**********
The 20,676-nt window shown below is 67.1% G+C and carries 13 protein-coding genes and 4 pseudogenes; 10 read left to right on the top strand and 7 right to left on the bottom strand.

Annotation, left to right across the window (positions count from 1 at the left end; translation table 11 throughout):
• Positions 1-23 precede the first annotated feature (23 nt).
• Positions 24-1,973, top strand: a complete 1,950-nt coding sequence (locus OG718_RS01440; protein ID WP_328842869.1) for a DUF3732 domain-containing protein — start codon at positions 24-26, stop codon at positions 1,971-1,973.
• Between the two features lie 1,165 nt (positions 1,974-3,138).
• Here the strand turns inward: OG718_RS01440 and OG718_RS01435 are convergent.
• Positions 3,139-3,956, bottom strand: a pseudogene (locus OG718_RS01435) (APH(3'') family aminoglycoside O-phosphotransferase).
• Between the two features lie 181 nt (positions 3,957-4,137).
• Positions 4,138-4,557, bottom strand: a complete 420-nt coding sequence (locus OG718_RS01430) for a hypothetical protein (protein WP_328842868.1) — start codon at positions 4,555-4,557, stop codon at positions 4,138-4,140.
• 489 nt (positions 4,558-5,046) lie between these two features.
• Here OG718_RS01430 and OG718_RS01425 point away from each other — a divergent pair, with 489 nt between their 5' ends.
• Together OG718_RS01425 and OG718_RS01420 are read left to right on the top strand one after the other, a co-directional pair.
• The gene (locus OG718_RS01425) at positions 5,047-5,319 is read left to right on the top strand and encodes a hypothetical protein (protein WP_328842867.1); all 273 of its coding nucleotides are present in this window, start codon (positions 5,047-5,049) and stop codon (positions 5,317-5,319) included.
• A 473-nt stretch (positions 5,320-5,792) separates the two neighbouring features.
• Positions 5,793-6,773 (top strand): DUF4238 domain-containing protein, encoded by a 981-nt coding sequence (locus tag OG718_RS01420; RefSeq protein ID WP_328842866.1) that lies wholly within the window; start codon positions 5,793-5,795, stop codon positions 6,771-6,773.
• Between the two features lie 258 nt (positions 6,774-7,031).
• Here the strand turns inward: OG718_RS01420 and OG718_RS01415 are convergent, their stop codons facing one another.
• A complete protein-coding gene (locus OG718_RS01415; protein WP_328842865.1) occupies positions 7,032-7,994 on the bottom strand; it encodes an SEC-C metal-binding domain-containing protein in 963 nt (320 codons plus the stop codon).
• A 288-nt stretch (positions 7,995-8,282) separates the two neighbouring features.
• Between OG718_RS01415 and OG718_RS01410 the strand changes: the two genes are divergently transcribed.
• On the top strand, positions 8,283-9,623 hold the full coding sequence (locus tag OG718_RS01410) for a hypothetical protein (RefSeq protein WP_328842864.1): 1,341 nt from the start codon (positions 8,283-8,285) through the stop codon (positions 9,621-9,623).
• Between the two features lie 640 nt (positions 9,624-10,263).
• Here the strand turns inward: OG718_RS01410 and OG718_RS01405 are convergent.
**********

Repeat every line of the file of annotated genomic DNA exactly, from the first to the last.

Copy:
The 20,676-nt window shown below is 67.1% G+C and carries 13 protein-coding genes and 4 pseudogenes; 10 read left to right on the top strand and 7 right to left on the bottom strand.

Annotation, left to right across the window (positions count from 1 at the left end; translation table 11 throughout):
• Positions 1-23 precede the first annotated feature (23 nt).
• Positions 24-1,973, top strand: a complete 1,950-nt coding sequence (locus OG718_RS01440; protein ID WP_328842869.1) for a DUF3732 domain-containing protein — start codon at positions 24-26, stop codon at positions 1,971-1,973.
• Between the two features lie 1,165 nt (positions 1,974-3,138).
• Here the strand turns inward: OG718_RS01440 and OG718_RS01435 are convergent.
• Positions 3,139-3,956, bottom strand: a pseudogene (locus OG718_RS01435) (APH(3'') family aminoglycoside O-phosphotransferase).
• Between the two features lie 181 nt (positions 3,957-4,137).
• Positions 4,138-4,557, bottom strand: a complete 420-nt coding sequence (locus OG718_RS01430) for a hypothetical protein (protein WP_328842868.1) — start codon at positions 4,555-4,557, stop codon at positions 4,138-4,140.
• 489 nt (positions 4,558-5,046) lie between these two features.
• Here OG718_RS01430 and OG718_RS01425 point away from each other — a divergent pair, with 489 nt between their 5' ends.
• Together OG718_RS01425 and OG718_RS01420 are read left to right on the top strand one after the other, a co-directional pair.
• The gene (locus OG718_RS01425) at positions 5,047-5,319 is read left to right on the top strand and encodes a hypothetical protein (protein WP_328842867.1); all 273 of its coding nucleotides are present in this window, start codon (positions 5,047-5,049) and stop codon (positions 5,317-5,319) included.
• A 473-nt stretch (positions 5,320-5,792) separates the two neighbouring features.
• Positions 5,793-6,773 (top strand): DUF4238 domain-containing protein, encoded by a 981-nt coding sequence (locus tag OG718_RS01420; RefSeq protein ID WP_328842866.1) that lies wholly within the window; start codon positions 5,793-5,795, stop codon positions 6,771-6,773.
• Between the two features lie 258 nt (positions 6,774-7,031).
• Here the strand turns inward: OG718_RS01420 and OG718_RS01415 are convergent, their stop codons facing one another.
• A complete protein-coding gene (locus OG718_RS01415; protein WP_328842865.1) occupies positions 7,032-7,994 on the bottom strand; it encodes an SEC-C metal-binding domain-containing protein in 963 nt (320 codons plus the stop codon).
• A 288-nt stretch (positions 7,995-8,282) separates the two neighbouring features.
• Between OG718_RS01415 and OG718_RS01410 the strand changes: the two genes are divergently transcribed.
• On the top strand, positions 8,283-9,623 hold the full coding sequence (locus tag OG718_RS01410) for a hypothetical protein (RefSeq protein WP_328842864.1): 1,341 nt from the start codon (positions 8,283-8,285) through the stop codon (positions 9,621-9,623).
• Between the two features lie 640 nt (positions 9,624-10,263).
• Here the strand turns inward: OG718_RS01410 and OG718_RS01405 are convergent.